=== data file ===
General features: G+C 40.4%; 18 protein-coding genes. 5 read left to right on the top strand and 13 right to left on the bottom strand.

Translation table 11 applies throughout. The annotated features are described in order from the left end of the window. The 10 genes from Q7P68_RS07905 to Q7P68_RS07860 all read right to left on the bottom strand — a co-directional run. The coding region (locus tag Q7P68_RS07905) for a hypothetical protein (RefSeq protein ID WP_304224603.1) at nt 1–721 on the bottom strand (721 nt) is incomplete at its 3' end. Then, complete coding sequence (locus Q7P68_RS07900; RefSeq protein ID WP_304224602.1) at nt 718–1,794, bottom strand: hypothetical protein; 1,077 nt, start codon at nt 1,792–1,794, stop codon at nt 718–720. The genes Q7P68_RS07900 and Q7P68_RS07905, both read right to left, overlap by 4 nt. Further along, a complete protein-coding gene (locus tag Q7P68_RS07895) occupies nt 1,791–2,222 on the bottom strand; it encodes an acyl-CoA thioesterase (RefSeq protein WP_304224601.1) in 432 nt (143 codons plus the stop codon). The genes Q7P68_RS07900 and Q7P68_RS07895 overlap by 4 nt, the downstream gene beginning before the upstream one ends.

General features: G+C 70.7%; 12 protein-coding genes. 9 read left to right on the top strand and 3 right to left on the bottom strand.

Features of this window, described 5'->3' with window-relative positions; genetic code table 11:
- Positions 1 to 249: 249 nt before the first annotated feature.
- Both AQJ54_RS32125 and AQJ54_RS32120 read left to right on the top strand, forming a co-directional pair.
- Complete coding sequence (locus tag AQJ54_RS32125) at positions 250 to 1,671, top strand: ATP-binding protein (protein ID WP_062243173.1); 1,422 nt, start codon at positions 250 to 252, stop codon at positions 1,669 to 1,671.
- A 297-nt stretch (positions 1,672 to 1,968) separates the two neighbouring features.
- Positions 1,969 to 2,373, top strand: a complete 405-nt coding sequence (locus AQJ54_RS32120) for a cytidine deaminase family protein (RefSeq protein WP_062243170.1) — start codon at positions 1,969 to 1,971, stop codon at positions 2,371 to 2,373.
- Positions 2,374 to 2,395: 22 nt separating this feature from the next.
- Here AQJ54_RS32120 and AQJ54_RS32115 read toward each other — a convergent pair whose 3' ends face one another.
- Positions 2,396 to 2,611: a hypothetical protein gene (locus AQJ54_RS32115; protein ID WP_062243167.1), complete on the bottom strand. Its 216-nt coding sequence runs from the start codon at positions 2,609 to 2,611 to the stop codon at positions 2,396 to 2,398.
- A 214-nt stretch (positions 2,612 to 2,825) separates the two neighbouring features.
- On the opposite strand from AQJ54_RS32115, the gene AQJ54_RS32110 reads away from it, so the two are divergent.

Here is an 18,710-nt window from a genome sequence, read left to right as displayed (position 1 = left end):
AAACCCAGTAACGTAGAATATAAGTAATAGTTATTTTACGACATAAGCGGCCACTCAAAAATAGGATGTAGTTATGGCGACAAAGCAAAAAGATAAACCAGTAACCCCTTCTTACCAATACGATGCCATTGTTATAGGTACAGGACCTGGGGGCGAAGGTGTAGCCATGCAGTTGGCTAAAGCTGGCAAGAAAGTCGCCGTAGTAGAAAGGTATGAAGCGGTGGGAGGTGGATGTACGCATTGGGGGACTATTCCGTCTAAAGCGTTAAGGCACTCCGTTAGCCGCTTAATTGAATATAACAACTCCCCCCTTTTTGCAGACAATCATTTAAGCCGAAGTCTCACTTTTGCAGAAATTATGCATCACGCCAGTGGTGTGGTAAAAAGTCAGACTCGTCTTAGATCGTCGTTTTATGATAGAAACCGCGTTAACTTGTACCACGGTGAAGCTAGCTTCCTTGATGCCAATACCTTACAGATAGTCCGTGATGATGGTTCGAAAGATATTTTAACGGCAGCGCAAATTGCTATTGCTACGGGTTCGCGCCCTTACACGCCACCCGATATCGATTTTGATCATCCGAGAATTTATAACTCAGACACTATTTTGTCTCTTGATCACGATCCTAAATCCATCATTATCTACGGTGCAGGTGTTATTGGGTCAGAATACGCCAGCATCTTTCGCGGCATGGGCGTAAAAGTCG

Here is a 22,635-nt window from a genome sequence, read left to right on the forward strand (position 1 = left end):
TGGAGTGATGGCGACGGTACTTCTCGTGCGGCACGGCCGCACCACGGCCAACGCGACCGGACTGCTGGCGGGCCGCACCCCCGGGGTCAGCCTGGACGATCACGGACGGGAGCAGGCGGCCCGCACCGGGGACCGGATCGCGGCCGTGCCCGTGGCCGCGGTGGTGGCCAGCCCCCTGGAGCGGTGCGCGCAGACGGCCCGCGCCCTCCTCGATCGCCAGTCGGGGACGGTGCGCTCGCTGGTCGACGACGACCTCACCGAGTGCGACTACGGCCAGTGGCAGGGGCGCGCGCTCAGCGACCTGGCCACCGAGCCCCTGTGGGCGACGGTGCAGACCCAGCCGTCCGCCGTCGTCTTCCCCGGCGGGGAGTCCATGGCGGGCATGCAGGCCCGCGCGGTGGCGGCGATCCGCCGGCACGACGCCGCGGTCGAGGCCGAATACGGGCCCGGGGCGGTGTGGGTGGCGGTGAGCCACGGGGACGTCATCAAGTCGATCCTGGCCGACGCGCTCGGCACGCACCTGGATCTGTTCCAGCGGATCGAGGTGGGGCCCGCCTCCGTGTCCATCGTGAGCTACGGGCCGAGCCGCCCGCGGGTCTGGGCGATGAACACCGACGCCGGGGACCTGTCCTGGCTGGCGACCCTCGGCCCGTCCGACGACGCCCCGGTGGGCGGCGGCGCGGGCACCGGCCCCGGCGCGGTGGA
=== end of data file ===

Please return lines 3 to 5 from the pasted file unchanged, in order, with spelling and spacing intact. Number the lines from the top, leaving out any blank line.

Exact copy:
General features: G+C 70.7%; 12 protein-coding genes. 9 read left to right on the top strand and 3 right to left on the bottom strand.

Features of this window, described 5'->3' with window-relative positions; genetic code table 11:
- Positions 1 to 249: 249 nt before the first annotated feature.